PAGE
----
• Strychnine triggers seizures so severe that they stop the critter from breathing. In animals, seizures are the main symptom, beginning 15 minutes to two hours after exposure.

All rat poisons are highly toxic when eaten or inhaled. Many are also quite toxic to the touch (except for warfarin). There is low toxicity associated with touching or inhaling warfarin.

Diphacinone, bromadiolone, brodifacoum, and bromethalin are toxic to touch. These chemicals quickly absorb into the skin, so you should wear gloves and long sleeves when handling them. Always protect your eyes when working with rat poison. Most rat poisons can cause mild to moderate eye irritation.


Different rat poisons work in different ways depending on the chemicals they contain. The symptoms they cause in pets also vary, ranging from weakness to heart failure. Many cause skin and eye irritation if touched. Most are highly toxic or even lethal to ingest.

Symptoms of Human Poisoning

Symptoms of rat poisoning in humans don't show up right away. In some cases, there may not be any symptoms at all. If a person doesn't realize they have swallowed rat poison, they may confuse their symptoms for another condition.

Symptoms of rat poisoning in people include:

  • Anticoagulants: Sudden bleeding from the gums, nose, or skin. Signs of internal bleeding include lightheadedness, shortness of breath, pain, nausea, and vomiting. Symptoms may not be obvious, especially in children.
  • Bromethalin: Upset stomach or altered mental status. Signs of cerebral edema (swelling of the brain) include visual, behavioral, or mental disturbances, headaches, confusion, vomiting, lethargy, or loss of consciousness.
  • Cholecalciferol: Dehydration, extreme thirst, increased urination. Exposure can result in heart and kidney damage unless promptly treated.
  • Zinc phosphide: Vomiting, frantic behavior, chills, convulsions, shortness of breath, and coma. Inhaling zinc phosphide can cause anxiousness and breathing difficulty.
  • Strychnine: Muscle spasms and seizures. Symptoms can set in within 15 minutes and worsen until it's hard to breathe.

Some rat poison products contain blue or green dye so that you can quickly identify when a child or pet has touched or swallowed them.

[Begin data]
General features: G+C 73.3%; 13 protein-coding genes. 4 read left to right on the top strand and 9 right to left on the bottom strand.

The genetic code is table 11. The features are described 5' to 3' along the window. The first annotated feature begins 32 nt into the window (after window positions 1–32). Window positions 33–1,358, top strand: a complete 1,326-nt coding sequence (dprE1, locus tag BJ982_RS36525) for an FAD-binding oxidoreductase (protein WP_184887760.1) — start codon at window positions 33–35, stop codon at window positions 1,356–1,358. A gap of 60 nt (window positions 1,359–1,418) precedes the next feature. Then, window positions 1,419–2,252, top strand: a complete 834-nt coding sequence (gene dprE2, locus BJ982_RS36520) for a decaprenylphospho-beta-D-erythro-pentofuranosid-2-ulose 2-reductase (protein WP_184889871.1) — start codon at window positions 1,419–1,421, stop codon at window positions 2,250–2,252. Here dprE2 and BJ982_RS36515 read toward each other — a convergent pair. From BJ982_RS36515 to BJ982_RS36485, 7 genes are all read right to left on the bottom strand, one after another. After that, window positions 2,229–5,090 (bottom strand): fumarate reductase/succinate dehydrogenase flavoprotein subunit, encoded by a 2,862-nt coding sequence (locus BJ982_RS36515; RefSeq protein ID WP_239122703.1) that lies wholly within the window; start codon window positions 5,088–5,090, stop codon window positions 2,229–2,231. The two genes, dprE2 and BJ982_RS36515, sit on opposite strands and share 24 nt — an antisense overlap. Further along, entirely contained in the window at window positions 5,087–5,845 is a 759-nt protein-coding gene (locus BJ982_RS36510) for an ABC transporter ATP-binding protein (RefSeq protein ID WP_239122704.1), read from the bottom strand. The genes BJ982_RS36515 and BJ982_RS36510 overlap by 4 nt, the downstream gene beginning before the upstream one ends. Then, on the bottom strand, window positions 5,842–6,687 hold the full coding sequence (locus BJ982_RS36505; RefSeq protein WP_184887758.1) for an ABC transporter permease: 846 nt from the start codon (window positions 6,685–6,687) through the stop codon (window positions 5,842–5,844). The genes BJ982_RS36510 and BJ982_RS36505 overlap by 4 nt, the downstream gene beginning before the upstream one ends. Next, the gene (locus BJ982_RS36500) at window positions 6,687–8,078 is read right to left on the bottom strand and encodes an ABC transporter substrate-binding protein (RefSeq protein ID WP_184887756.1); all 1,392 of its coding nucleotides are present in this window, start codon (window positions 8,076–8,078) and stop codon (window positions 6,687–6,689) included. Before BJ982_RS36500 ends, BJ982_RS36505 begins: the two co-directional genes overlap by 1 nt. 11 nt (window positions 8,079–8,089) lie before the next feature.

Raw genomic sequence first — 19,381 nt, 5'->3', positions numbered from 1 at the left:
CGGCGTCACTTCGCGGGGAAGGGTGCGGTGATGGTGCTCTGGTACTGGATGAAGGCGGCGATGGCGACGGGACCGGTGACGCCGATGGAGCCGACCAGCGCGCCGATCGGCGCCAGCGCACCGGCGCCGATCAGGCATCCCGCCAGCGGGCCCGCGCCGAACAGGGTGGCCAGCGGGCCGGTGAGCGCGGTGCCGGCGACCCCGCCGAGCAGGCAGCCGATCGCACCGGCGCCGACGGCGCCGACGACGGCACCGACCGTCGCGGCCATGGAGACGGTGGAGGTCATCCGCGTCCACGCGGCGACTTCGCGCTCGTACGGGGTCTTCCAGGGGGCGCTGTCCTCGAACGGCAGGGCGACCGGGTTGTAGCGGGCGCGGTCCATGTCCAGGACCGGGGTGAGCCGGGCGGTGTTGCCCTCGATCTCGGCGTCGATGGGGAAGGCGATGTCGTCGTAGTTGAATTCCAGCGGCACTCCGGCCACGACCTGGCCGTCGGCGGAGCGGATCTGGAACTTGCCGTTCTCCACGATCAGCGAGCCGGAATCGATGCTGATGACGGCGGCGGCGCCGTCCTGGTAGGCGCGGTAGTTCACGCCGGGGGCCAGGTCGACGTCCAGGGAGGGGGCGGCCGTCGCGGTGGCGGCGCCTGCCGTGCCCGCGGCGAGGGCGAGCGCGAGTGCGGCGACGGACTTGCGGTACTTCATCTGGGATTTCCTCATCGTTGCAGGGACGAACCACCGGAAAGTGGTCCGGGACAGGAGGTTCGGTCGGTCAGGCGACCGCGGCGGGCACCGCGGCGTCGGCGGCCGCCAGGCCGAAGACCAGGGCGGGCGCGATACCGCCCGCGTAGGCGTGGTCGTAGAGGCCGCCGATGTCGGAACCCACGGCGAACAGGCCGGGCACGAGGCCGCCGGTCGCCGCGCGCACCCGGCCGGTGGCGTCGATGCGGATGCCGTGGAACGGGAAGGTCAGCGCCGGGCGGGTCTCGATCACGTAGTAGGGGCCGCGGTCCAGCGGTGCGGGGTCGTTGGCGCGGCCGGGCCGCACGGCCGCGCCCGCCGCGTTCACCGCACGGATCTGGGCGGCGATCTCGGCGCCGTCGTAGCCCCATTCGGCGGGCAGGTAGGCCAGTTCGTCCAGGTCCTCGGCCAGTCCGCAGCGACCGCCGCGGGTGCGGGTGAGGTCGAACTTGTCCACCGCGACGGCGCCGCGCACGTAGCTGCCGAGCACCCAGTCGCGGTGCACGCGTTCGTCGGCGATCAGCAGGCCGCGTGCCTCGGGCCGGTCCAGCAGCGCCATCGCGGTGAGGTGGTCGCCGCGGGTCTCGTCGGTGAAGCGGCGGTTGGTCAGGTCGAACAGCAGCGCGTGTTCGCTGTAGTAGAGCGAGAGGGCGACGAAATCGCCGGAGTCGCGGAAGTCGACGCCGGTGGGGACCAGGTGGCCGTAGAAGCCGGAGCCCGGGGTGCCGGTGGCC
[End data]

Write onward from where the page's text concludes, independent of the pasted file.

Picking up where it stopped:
If you or your loved one has swallowed rat poison, do not try to treat the poisoning yourself with medication or natural remedies. Before doing anything else, call a poison control expert right away.

Labels on rat poison products always show first aid instructions. Always read them before you open the product just in case you are exposed.

For example, the product label for CONTRAC All-Weather BLOX (an anticoagulant with bromadiolone) instructs:

  • If ingested, you should first call Poison Control, then sip a glass of water if you're able to swallow. You should not try to vomit unless a poison control expert or your doctor tells you to.
  • If you get rat poison on your skin or clothing, you should remove the clothing and rinse your skin immediately for 15 to 20 minutes. Call Poison Control for advice as soon as you can.
  • If you get rat poison in your eyes, you should flush your eyes (while open) with water for 15 to 20 minutes, remove any contact lenses after five minutes, then continue to flush and call Poison Control.

A Poison Control expert may tell you to go to the hospital. There, you can expect to be given oral and/or intravenous (IV) medication.

The anticoagulants in rat poisons stop the actions of a vitamin K enzyme your body needs to form blood clots. To reverse this blood thinning effect, your doctor may give you vitamin K1 therapy through an IV.

Superwarfarins are made to have long-lasting effects, which means you will need to take oral doses of vitamin K1 therapy for 168 consecutive days (on average).

There are no medications to reverse the effects of non-anticoagulant rat poisons like bromethalin, strychnine, or zinc phosphide.

Supportive care is given to patients hospitalized with these types of poisoning. This may include IV fluids and treatments for specific symptoms. Activated charcoal or ipecac is sometimes used to detox the gastrointestinal tract.

Does Milk Dilute Poison?

No, that's a myth. If you have swallowed poison, drinking small amounts of water or milk may help soothe burning or irritation for a short time, but it will not reduce or balance out the toxins in your body.


As of 2011, rat poison bait must be sold in the form of blocks rather than pellets or loose bait. It must also be packaged in a tamper-proof bait station.

If you have any of the older forms of rat poison around the house, you may want to throw it out and buy safer bait.

Rodenticide should always be stored in cool, dry places that cannot be reached by children or pets. Avoid using rat poison in your kitchen.

Always wear gloves, protective eyewear, and a mask when handling rat poison, dead rodents, or rat rests. Remember to wash your hands well with soap and water after you're done. Wash any surfaces or handles you may have touched in the process too.